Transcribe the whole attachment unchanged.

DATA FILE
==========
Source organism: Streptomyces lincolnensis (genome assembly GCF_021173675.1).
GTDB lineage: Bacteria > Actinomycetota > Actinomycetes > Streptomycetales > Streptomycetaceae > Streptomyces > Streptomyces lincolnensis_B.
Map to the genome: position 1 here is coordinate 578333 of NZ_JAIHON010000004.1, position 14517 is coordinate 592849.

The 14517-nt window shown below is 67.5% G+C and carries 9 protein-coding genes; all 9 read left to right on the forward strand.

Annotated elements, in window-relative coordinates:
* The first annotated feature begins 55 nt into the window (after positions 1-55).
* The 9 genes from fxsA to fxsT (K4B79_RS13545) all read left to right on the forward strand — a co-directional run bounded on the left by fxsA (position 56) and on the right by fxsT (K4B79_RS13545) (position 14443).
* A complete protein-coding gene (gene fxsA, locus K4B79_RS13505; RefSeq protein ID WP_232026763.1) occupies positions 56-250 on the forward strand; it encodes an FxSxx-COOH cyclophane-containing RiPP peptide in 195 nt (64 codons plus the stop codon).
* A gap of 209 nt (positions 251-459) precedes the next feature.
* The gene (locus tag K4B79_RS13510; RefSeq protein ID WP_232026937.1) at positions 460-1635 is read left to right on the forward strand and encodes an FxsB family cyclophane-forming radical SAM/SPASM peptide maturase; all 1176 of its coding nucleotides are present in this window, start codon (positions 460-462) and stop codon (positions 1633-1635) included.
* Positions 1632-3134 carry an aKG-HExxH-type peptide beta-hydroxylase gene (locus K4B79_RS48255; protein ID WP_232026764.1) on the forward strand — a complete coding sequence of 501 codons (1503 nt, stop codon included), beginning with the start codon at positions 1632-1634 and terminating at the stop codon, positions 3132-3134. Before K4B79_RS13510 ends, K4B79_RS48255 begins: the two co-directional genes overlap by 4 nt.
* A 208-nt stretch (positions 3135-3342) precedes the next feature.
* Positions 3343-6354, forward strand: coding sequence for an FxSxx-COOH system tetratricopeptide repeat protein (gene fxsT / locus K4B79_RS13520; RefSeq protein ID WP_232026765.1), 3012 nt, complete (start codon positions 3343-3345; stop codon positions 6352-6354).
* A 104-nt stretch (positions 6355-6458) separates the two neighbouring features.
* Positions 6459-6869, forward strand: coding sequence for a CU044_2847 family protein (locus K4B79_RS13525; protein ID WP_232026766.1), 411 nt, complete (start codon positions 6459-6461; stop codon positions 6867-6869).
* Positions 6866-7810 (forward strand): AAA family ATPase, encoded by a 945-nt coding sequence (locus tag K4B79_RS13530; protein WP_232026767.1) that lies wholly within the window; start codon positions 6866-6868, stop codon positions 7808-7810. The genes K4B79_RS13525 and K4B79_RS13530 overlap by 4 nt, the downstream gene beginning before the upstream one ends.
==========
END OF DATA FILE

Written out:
Source organism: Streptomyces lincolnensis (genome assembly GCF_021173675.1).
GTDB lineage: Bacteria > Actinomycetota > Actinomycetes > Streptomycetales > Streptomycetaceae > Streptomyces > Streptomyces lincolnensis_B.
Map to the genome: position 1 here is coordinate 578333 of NZ_JAIHON010000004.1, position 14517 is coordinate 592849.

The 14517-nt window shown below is 67.5% G+C and carries 9 protein-coding genes; all 9 read left to right on the forward strand.

Annotated elements, in window-relative coordinates:
* The first annotated feature begins 55 nt into the window (after positions 1-55).
* The 9 genes from fxsA to fxsT (K4B79_RS13545) all read left to right on the forward strand — a co-directional run bounded on the left by fxsA (position 56) and on the right by fxsT (K4B79_RS13545) (position 14443).
* A complete protein-coding gene (gene fxsA, locus K4B79_RS13505; RefSeq protein ID WP_232026763.1) occupies positions 56-250 on the forward strand; it encodes an FxSxx-COOH cyclophane-containing RiPP peptide in 195 nt (64 codons plus the stop codon).
* A gap of 209 nt (positions 251-459) precedes the next feature.
* The gene (locus tag K4B79_RS13510; RefSeq protein ID WP_232026937.1) at positions 460-1635 is read left to right on the forward strand and encodes an FxsB family cyclophane-forming radical SAM/SPASM peptide maturase; all 1176 of its coding nucleotides are present in this window, start codon (positions 460-462) and stop codon (positions 1633-1635) included.
* Positions 1632-3134 carry an aKG-HExxH-type peptide beta-hydroxylase gene (locus K4B79_RS48255; protein ID WP_232026764.1) on the forward strand — a complete coding sequence of 501 codons (1503 nt, stop codon included), beginning with the start codon at positions 1632-1634 and terminating at the stop codon, positions 3132-3134. Before K4B79_RS13510 ends, K4B79_RS48255 begins: the two co-directional genes overlap by 4 nt.
* A 208-nt stretch (positions 3135-3342) precedes the next feature.
* Positions 3343-6354, forward strand: coding sequence for an FxSxx-COOH system tetratricopeptide repeat protein (gene fxsT / locus K4B79_RS13520; RefSeq protein ID WP_232026765.1), 3012 nt, complete (start codon positions 3343-3345; stop codon positions 6352-6354).
* A 104-nt stretch (positions 6355-6458) separates the two neighbouring features.
* Positions 6459-6869, forward strand: coding sequence for a CU044_2847 family protein (locus K4B79_RS13525; protein ID WP_232026766.1), 411 nt, complete (start codon positions 6459-6461; stop codon positions 6867-6869).
* Positions 6866-7810 (forward strand): AAA family ATPase, encoded by a 945-nt coding sequence (locus tag K4B79_RS13530; protein WP_232026767.1) that lies wholly within the window; start codon positions 6866-6868, stop codon positions 7808-7810. The genes K4B79_RS13525 and K4B79_RS13530 overlap by 4 nt, the downstream gene beginning before the upstream one ends.